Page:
- Fashion should never look down. Fashion must look up, because we are the ideal.
- People criticise fashion and waste their time on money on so many other things.
- Don’t talk about size, talk about how you’re feeling.
I’m dumbfounded when I hear people dismiss telepathy. Freud was very probably a believer. I know many people who’ve spent a lot of their life around people struggling to find words for something that’s often beyond words have a sense that a thought can pass between two people without either of them being particularly conscious of it. In my training as a psychotherapist it was called projective identification, transference, counter-transference … You may know it simply as a feeling you get when you’re with someone ‘noisily quiet’, and after having that feeling something pops into your head and you can’t think where it came from. Look across at your silent friend. Maybe you get a strange sense that she or he is straining to tell you something. You may be about to receive a telepathic message (far more fun than a text, I can tell you, although there’s something uncannily telepathic about what a text message suggests that it doesn’t actually say). So what can I say about telepathy that isn’t too X-Files (although I used to like the X-Files) and doesn’t get too Melanie Klein?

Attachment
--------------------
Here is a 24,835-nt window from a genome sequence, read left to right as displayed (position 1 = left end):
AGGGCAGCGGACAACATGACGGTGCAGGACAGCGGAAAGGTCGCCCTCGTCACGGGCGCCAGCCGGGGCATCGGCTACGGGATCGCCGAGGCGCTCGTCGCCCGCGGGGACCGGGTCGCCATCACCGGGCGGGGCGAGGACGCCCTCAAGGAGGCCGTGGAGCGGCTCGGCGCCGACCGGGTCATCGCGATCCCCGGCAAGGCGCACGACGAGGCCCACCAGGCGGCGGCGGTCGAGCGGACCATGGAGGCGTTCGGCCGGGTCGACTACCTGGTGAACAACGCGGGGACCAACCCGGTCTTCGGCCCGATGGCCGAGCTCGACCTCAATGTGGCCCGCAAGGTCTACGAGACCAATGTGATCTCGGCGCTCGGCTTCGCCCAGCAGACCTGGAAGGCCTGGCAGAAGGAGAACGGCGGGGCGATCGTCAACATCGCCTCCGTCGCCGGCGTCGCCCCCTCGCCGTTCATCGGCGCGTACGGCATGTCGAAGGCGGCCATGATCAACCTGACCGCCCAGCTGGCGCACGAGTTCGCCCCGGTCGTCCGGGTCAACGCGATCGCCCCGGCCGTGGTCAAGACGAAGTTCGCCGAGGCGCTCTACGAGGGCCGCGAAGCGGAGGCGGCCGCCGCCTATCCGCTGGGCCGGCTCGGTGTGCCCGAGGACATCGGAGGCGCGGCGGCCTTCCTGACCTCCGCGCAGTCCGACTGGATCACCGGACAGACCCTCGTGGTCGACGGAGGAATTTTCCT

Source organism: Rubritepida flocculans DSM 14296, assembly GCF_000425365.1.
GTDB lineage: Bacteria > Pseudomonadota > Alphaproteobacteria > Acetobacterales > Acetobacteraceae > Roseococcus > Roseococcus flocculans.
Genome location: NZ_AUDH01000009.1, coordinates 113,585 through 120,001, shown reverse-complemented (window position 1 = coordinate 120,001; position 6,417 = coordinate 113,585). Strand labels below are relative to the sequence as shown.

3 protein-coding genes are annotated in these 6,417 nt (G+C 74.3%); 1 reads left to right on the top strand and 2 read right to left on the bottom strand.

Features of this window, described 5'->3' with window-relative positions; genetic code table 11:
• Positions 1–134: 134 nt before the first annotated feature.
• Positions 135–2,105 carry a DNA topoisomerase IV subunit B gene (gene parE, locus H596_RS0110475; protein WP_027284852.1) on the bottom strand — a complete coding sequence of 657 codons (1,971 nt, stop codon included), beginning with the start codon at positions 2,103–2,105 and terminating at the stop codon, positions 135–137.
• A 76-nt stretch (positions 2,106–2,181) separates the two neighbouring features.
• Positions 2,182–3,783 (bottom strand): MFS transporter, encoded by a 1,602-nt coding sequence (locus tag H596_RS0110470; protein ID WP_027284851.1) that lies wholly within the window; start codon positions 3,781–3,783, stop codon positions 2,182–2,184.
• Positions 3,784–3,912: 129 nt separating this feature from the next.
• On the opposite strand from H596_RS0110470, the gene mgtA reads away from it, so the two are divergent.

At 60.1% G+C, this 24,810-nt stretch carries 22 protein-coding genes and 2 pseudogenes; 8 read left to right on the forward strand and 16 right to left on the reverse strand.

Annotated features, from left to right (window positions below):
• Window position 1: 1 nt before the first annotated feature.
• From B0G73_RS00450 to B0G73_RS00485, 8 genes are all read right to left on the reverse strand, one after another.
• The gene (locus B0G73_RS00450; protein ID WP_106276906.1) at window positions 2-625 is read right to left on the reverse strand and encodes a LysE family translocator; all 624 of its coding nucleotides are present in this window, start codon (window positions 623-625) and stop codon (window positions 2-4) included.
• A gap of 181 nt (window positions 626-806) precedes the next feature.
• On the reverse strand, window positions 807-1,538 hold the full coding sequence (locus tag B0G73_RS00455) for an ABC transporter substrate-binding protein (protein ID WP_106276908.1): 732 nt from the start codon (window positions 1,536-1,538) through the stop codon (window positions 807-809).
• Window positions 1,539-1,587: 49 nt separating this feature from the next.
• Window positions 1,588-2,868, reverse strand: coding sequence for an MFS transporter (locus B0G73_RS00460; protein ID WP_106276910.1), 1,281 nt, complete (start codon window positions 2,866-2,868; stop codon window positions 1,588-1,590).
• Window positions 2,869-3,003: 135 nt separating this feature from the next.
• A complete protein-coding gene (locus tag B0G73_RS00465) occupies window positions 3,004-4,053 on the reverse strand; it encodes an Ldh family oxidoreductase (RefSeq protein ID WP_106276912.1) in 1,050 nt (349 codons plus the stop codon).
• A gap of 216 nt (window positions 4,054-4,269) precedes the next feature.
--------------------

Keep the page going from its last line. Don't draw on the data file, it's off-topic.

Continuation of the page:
- You won’t find this mentioned on the UKCP or BACP web site but it’s possibly a way of thinking about something that most psychoanalytic psychotherapists engage with every day.
- Strangely being in synch with someone relies on more than guessing. How much of your relationship is telepathic?
- It can all go terribly wrong if you don’t take a lot of time to get to know yourself. Instead of receiving you project: you see someone through the lens of your own emotional circus (like feeling really glum, going to work and thinking ‘God, what a sad bunch’).
- Telepathy isn’t mind-reading. It’s picking up on an unspoken message using my mind, without getting anywhere near the inside of another person’s head.
- Narcissists are not telepathic, they just think they know better than anyone else. Don’t let one fool you that she or he can read your mind. There are some very good mind-guessers.